Trackmasters Tell All: The Stories Behind Their Classic Records (Part 1)

Nas "Street Dreams" (1996)

Album: It Was Written
Label: Columbia

Poke: “At the time, Tupac had come out with the same sample. We had no idea he was doing that. Some people ask, 'Did Tupac take that idea from Nas, or did Nas take that idea from Tupac? What’s the deal with that?' They were just being creative on the West Coast and we were being creative on the East Coast, it just so happened to play out like that. That was a total coincidence.”

Tone: “You’ve got to understand, Nas is used to dealing with producers like Large Professor, Q-Tip, Premo, where they’re giving him raw hip-hop. Our whole thing was raw hip-hop is good—and we love it—but it has to have enough of an appeal to get the people in the stores to buy your record. Not just your homeboy on the block.

 

A lot of people don’t realize that Nas was really one of the first rappers who opened that door and made it okay to sing. On Big’s very record, he was singing the hook. Nas opened the door for that. - Tone

 

“One of the main things that we thought about was producing Nas and making it so that he doesn’t lose credibility. The word ‘sellout’ was a big word, back then. If you got labeled with that word, as a rapper, you were finished. So we had to make sure that we could get him stuff that was middle-of-the-road—that radio could understand and that the hood could understand.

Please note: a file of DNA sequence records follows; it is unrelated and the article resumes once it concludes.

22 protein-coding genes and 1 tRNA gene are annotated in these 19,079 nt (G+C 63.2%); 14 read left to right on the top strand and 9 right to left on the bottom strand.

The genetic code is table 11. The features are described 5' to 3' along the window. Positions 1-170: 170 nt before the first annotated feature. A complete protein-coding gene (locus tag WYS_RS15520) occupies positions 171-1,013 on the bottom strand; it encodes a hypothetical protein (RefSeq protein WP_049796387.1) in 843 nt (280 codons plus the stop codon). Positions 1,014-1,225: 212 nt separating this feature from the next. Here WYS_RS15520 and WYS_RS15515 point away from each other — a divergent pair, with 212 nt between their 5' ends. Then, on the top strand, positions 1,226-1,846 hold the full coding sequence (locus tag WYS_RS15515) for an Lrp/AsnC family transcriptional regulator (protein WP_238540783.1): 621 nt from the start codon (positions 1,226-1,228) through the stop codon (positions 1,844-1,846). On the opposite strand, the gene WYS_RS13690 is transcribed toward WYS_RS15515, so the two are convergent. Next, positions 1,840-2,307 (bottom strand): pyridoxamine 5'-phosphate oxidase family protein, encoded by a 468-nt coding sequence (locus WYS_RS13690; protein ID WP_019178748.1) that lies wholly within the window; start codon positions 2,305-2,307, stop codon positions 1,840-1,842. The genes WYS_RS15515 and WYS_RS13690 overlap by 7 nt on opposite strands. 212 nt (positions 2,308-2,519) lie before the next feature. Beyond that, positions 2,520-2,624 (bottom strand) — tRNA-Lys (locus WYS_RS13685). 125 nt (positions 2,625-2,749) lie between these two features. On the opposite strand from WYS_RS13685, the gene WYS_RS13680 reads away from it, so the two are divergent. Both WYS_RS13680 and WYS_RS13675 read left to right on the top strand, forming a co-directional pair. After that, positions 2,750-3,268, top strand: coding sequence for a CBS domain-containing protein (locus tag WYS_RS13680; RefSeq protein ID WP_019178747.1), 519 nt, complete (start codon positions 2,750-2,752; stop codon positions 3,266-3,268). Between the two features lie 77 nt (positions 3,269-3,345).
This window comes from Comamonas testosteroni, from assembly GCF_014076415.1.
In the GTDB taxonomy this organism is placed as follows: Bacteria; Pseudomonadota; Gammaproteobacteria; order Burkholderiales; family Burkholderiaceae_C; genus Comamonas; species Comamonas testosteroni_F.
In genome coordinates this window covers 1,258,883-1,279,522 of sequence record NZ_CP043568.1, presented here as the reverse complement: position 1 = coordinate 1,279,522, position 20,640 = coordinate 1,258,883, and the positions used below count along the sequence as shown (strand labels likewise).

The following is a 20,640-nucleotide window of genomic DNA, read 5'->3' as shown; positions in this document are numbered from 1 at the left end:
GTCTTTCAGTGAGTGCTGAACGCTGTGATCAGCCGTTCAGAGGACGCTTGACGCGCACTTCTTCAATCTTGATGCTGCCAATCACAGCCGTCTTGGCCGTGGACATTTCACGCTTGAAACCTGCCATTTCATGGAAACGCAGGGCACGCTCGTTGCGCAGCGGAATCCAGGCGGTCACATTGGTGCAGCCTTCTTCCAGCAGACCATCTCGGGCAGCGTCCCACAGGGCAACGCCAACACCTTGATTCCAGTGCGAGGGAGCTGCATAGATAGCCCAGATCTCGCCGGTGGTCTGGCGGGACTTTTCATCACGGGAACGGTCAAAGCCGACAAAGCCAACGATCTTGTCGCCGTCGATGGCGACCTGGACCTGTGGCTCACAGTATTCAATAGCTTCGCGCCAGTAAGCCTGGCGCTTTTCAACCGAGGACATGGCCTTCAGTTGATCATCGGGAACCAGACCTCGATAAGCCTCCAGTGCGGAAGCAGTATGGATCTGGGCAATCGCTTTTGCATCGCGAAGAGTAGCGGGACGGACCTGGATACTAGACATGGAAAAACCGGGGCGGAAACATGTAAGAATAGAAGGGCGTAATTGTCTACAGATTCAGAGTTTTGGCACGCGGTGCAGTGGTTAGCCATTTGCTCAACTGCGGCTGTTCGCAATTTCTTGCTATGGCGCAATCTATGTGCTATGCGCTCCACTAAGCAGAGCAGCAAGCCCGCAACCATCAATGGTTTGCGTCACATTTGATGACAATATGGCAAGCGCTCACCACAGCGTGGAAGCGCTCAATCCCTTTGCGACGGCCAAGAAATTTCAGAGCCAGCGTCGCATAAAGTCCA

“Once Nas got comfortable and we had a gameplan on how to make this album, things started to magically come together. We knew that, in doing this album, we were going to have to bring in other people, like DJ Premier, to make it a broad enough album so that people don’t say that we tried to make this guy a commercial rapper.

"A lot of people don’t realize that Nas was really one of the first rappers who opened that door and made it okay to sing. On Big’s very record, he was singing the hook. Nas opened the door for that. Nas is a very melodic guy. He always loved to do things like that. Even on 'Black Girl Lost,' that has nothing to do with us or Steve Stoute, that’s just him being creative and bringing out who he really is.

“We also tried to incorporate original hip-hop. If you listen to original hip-hop—like Crash Crew and all those guys—they were all singing. So we tried to incorporate that type of feel on record. It isn’t that they’re trying to be Luther Vandross, they’re just harmonizing. They’re giving melody to the record. So you can sing along when the hook comes, as opposed to just being on stage and pointing the finger and trying to just rhyme. You get the audience interaction when they can sing the record along with you.”

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